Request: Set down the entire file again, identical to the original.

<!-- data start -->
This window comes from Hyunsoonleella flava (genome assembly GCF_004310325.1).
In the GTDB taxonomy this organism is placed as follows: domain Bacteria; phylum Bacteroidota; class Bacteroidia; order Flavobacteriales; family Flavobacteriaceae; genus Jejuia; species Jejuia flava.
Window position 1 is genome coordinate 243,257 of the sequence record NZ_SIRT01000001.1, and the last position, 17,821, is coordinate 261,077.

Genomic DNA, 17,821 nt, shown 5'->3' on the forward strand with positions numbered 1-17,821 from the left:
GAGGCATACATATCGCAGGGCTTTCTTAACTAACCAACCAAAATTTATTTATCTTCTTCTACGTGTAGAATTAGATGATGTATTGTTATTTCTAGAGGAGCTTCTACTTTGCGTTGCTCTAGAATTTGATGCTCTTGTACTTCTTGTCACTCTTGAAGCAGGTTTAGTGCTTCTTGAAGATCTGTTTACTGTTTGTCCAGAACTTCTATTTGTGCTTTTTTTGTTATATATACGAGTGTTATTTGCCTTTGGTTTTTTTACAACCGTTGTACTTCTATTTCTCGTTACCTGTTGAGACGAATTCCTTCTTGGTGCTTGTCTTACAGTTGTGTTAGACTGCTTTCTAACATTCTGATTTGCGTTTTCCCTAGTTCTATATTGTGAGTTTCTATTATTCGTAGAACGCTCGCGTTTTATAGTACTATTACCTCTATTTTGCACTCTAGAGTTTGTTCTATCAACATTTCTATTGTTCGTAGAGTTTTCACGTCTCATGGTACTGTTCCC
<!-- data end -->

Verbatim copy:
This window comes from Hyunsoonleella flava (genome assembly GCF_004310325.1).
In the GTDB taxonomy this organism is placed as follows: domain Bacteria; phylum Bacteroidota; class Bacteroidia; order Flavobacteriales; family Flavobacteriaceae; genus Jejuia; species Jejuia flava.
Window position 1 is genome coordinate 243,257 of the sequence record NZ_SIRT01000001.1, and the last position, 17,821, is coordinate 261,077.

Genomic DNA, 17,821 nt, shown 5'->3' on the forward strand with positions numbered 1-17,821 from the left:
GAGGCATACATATCGCAGGGCTTTCTTAACTAACCAACCAAAATTTATTTATCTTCTTCTACGTGTAGAATTAGATGATGTATTGTTATTTCTAGAGGAGCTTCTACTTTGCGTTGCTCTAGAATTTGATGCTCTTGTACTTCTTGTCACTCTTGAAGCAGGTTTAGTGCTTCTTGAAGATCTGTTTACTGTTTGTCCAGAACTTCTATTTGTGCTTTTTTTGTTATATATACGAGTGTTATTTGCCTTTGGTTTTTTTACAACCGTTGTACTTCTATTTCTCGTTACCTGTTGAGACGAATTCCTTCTTGGTGCTTGTCTTACAGTTGTGTTAGACTGCTTTCTAACATTCTGATTTGCGTTTTCCCTAGTTCTATATTGTGAGTTTCTATTATTCGTAGAACGCTCGCGTTTTATAGTACTATTACCTCTATTTTGCACTCTAGAGTTTGTTCTATCAACATTTCTATTGTTCGTAGAGTTTTCACGTCTCATGGTACTGTTCCC